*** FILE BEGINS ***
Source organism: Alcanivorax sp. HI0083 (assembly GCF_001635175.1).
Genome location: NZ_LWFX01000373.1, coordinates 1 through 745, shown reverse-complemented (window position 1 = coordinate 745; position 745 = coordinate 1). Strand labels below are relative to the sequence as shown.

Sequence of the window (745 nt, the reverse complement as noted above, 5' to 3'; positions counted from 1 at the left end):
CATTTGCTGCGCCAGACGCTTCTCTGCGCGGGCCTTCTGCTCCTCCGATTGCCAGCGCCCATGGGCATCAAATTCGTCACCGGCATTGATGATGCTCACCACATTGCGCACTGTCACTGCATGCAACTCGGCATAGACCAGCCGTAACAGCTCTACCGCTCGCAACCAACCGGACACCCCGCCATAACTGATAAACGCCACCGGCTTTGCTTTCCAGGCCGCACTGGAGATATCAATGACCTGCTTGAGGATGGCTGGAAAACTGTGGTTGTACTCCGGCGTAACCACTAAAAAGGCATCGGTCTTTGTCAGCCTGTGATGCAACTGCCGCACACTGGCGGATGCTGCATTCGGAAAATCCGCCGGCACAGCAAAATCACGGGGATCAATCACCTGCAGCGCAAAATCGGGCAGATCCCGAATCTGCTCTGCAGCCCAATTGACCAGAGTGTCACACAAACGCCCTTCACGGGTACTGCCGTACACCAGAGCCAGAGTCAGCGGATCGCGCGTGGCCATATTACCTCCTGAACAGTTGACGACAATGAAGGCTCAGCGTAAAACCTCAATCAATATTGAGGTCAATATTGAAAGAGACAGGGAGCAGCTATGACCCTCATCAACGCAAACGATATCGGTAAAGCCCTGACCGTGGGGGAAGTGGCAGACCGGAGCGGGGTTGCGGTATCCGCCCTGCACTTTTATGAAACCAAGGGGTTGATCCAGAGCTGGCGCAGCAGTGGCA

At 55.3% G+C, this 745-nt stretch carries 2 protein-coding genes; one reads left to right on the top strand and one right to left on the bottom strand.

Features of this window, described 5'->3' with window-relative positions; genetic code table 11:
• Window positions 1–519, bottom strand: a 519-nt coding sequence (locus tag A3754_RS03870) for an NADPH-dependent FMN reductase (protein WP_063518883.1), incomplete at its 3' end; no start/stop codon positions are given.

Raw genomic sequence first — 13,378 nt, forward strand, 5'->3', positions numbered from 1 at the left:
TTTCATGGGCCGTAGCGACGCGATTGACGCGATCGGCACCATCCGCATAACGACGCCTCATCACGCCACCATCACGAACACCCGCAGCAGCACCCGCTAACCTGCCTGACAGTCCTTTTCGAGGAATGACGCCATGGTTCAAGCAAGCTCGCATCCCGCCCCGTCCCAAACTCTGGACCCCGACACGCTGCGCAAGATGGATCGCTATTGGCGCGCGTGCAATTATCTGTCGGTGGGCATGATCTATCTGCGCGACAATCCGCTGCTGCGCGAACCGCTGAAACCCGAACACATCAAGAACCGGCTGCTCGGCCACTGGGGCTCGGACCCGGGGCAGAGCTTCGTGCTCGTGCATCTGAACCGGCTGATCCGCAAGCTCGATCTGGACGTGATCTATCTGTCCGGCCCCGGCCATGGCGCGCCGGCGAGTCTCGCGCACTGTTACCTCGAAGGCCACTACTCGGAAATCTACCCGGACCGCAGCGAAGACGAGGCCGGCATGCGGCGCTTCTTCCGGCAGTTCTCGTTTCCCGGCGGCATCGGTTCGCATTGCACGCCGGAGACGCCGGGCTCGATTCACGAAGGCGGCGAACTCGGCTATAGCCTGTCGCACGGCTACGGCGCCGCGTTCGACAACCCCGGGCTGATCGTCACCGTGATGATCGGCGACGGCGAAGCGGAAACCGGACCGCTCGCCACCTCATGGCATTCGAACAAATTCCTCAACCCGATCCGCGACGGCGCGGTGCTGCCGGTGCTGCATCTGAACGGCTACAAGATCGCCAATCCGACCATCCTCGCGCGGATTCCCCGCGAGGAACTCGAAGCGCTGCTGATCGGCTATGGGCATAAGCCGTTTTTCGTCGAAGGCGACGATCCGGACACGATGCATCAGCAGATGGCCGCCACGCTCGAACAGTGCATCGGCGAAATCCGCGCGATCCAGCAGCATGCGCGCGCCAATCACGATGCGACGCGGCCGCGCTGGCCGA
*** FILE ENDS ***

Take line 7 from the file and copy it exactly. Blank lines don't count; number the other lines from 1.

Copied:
• Window positions 1–519, bottom strand: a 519-nt coding sequence (locus tag A3754_RS03870) for an NADPH-dependent FMN reductase (protein WP_063518883.1), incomplete at its 3' end; no start/stop codon positions are given.